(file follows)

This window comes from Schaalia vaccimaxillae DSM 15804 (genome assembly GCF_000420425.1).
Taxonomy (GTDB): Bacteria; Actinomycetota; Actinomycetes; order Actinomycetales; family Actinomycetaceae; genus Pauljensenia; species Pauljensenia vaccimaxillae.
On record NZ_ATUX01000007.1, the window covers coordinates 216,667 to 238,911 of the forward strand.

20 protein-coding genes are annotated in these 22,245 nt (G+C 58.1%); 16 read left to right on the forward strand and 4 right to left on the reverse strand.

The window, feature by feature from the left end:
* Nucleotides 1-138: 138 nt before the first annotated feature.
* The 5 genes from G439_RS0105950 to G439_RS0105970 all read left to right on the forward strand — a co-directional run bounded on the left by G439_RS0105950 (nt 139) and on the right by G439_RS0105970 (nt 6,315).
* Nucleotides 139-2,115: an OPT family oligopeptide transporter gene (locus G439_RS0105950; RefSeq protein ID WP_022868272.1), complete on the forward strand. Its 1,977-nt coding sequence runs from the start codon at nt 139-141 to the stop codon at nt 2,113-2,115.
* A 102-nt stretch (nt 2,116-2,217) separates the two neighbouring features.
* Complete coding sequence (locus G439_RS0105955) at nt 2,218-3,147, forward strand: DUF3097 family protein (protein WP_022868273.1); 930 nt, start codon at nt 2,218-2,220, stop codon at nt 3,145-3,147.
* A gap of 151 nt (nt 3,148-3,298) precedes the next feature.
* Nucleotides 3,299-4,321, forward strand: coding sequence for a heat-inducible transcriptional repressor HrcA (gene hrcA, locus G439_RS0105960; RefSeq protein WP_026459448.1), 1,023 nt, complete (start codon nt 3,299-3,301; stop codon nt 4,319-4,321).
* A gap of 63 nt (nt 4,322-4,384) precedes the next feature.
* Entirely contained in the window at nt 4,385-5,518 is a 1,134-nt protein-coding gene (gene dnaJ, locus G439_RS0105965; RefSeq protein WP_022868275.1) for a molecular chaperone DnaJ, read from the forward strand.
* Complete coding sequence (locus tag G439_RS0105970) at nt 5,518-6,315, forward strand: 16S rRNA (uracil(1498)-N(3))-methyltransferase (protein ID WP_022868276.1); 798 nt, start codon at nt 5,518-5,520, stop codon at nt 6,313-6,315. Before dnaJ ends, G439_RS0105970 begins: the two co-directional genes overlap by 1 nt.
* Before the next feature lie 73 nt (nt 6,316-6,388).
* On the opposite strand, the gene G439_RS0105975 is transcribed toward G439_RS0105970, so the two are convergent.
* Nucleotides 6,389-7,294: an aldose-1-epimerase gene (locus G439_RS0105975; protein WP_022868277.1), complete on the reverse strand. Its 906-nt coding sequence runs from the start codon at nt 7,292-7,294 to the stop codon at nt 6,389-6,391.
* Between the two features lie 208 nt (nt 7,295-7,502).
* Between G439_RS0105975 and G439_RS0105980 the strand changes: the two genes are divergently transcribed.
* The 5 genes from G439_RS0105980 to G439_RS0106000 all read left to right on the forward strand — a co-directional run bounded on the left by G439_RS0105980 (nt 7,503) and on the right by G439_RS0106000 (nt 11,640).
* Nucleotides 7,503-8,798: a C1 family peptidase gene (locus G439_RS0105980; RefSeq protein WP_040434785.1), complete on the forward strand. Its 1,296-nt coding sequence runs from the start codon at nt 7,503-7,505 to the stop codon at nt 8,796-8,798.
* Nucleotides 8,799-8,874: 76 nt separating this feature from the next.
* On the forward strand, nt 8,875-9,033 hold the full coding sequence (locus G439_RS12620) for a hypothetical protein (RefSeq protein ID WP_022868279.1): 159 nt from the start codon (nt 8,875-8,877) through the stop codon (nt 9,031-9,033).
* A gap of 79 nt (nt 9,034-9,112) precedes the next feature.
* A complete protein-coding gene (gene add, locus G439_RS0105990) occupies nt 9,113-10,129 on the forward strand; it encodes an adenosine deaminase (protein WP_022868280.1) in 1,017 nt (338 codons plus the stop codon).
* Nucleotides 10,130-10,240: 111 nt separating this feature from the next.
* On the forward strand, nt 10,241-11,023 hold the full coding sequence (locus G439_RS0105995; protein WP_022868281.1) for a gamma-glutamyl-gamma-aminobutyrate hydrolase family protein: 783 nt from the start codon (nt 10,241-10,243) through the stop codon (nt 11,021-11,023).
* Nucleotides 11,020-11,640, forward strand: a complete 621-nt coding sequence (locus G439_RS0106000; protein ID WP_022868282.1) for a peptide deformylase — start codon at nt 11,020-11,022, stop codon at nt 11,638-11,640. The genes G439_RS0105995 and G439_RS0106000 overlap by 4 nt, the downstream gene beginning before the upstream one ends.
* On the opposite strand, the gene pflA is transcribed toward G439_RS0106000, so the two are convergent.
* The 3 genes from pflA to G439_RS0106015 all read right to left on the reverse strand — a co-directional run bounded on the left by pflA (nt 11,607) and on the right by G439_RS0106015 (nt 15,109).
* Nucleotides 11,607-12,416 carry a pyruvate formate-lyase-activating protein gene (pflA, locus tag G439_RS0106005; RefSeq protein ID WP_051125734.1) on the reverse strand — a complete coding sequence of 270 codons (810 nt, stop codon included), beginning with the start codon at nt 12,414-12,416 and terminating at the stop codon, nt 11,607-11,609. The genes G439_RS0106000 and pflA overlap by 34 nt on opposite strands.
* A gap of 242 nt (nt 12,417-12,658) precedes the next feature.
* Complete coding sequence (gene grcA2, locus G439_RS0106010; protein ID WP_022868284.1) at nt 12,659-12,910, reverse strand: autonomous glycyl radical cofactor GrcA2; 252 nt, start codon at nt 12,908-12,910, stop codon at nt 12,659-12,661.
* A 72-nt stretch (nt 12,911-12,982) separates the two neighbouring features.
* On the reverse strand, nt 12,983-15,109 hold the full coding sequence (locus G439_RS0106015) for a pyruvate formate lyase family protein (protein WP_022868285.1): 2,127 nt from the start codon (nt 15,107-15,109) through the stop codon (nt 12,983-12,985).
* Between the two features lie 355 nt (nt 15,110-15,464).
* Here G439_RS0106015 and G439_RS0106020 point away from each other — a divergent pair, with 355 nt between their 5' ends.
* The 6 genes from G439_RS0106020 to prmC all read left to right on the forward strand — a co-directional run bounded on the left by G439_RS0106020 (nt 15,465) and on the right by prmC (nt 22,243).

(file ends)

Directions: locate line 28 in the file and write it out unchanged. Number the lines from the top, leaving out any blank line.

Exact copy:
* On the forward strand, nt 10,241-11,023 hold the full coding sequence (locus G439_RS0105995; protein WP_022868281.1) for a gamma-glutamyl-gamma-aminobutyrate hydrolase family protein: 783 nt from the start codon (nt 10,241-10,243) through the stop codon (nt 11,021-11,023).